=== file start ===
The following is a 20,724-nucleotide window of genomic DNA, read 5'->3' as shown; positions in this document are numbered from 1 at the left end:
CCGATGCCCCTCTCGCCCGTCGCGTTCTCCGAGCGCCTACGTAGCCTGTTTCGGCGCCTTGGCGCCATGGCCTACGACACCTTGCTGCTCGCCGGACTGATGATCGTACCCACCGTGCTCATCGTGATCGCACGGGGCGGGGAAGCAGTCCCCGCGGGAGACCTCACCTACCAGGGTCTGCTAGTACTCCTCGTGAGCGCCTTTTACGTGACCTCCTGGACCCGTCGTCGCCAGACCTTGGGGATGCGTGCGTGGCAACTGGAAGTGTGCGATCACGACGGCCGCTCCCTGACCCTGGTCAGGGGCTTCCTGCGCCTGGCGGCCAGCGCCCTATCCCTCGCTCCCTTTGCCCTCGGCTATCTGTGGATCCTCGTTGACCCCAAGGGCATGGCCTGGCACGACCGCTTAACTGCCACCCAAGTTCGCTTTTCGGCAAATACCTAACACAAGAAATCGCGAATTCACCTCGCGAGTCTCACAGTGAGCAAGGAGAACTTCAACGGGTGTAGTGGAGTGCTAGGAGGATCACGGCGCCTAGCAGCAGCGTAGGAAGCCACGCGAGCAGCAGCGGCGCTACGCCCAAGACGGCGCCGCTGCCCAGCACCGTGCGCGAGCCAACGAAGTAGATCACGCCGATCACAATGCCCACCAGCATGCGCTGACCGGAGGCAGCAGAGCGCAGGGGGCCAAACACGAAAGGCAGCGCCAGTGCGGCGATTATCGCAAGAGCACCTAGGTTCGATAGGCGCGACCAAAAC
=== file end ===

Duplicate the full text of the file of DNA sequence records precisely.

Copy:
The following is a 20,724-nucleotide window of genomic DNA, read 5'->3' as shown; positions in this document are numbered from 1 at the left end:
CCGATGCCCCTCTCGCCCGTCGCGTTCTCCGAGCGCCTACGTAGCCTGTTTCGGCGCCTTGGCGCCATGGCCTACGACACCTTGCTGCTCGCCGGACTGATGATCGTACCCACCGTGCTCATCGTGATCGCACGGGGCGGGGAAGCAGTCCCCGCGGGAGACCTCACCTACCAGGGTCTGCTAGTACTCCTCGTGAGCGCCTTTTACGTGACCTCCTGGACCCGTCGTCGCCAGACCTTGGGGATGCGTGCGTGGCAACTGGAAGTGTGCGATCACGACGGCCGCTCCCTGACCCTGGTCAGGGGCTTCCTGCGCCTGGCGGCCAGCGCCCTATCCCTCGCTCCCTTTGCCCTCGGCTATCTGTGGATCCTCGTTGACCCCAAGGGCATGGCCTGGCACGACCGCTTAACTGCCACCCAAGTTCGCTTTTCGGCAAATACCTAACACAAGAAATCGCGAATTCACCTCGCGAGTCTCACAGTGAGCAAGGAGAACTTCAACGGGTGTAGTGGAGTGCTAGGAGGATCACGGCGCCTAGCAGCAGCGTAGGAAGCCACGCGAGCAGCAGCGGCGCTACGCCCAAGACGGCGCCGCTGCCCAGCACCGTGCGCGAGCCAACGAAGTAGATCACGCCGATCACAATGCCCACCAGCATGCGCTGACCGGAGGCAGCAGAGCGCAGGGGGCCAAACACGAAAGGCAGCGCCAGTGCGGCGATTATCGCAAGAGCACCTAGGTTCGATAGGCGCGACCAAAAC